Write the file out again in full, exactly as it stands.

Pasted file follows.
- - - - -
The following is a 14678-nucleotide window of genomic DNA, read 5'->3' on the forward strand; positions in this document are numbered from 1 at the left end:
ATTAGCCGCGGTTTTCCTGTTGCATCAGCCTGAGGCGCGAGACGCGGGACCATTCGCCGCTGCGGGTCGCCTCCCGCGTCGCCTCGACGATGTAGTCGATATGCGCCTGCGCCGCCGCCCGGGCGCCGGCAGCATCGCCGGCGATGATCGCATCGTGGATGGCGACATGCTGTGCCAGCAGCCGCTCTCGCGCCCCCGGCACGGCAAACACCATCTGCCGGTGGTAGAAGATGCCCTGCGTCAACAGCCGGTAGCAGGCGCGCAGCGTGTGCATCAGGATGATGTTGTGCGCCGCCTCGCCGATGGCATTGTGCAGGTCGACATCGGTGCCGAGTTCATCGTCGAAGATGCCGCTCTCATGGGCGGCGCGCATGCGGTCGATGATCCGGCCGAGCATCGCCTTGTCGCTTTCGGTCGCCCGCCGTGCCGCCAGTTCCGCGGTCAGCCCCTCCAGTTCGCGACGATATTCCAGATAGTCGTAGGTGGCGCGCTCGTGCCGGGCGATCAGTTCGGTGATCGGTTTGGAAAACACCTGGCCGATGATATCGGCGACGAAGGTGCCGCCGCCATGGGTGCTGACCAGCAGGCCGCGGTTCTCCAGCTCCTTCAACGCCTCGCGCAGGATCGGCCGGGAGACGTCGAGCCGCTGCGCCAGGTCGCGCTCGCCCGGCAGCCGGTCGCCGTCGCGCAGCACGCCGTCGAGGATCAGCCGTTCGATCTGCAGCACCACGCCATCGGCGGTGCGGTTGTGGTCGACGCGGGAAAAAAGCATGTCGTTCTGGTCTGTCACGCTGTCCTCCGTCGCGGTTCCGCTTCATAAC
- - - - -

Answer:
The following is a 14678-nucleotide window of genomic DNA, read 5'->3' on the forward strand; positions in this document are numbered from 1 at the left end:
ATTAGCCGCGGTTTTCCTGTTGCATCAGCCTGAGGCGCGAGACGCGGGACCATTCGCCGCTGCGGGTCGCCTCCCGCGTCGCCTCGACGATGTAGTCGATATGCGCCTGCGCCGCCGCCCGGGCGCCGGCAGCATCGCCGGCGATGATCGCATCGTGGATGGCGACATGCTGTGCCAGCAGCCGCTCTCGCGCCCCCGGCACGGCAAACACCATCTGCCGGTGGTAGAAGATGCCCTGCGTCAACAGCCGGTAGCAGGCGCGCAGCGTGTGCATCAGGATGATGTTGTGCGCCGCCTCGCCGATGGCATTGTGCAGGTCGACATCGGTGCCGAGTTCATCGTCGAAGATGCCGCTCTCATGGGCGGCGCGCATGCGGTCGATGATCCGGCCGAGCATCGCCTTGTCGCTTTCGGTCGCCCGCCGTGCCGCCAGTTCCGCGGTCAGCCCCTCCAGTTCGCGACGATATTCCAGATAGTCGTAGGTGGCGCGCTCGTGCCGGGCGATCAGTTCGGTGATCGGTTTGGAAAACACCTGGCCGATGATATCGGCGACGAAGGTGCCGCCGCCATGGGTGCTGACCAGCAGGCCGCGGTTCTCCAGCTCCTTCAACGCCTCGCGCAGGATCGGCCGGGAGACGTCGAGCCGCTGCGCCAGGTCGCGCTCGCCCGGCAGCCGGTCGCCGTCGCGCAGCACGCCGTCGAGGATCAGCCGTTCGATCTGCAGCACCACGCCATCGGCGGTGCGGTTGTGGTCGACGCGGGAAAAAAGCATGTCGTTCTGGTCTGTCACGCTGTCCTCCGTCGCGGTTCCGCTTCATAAC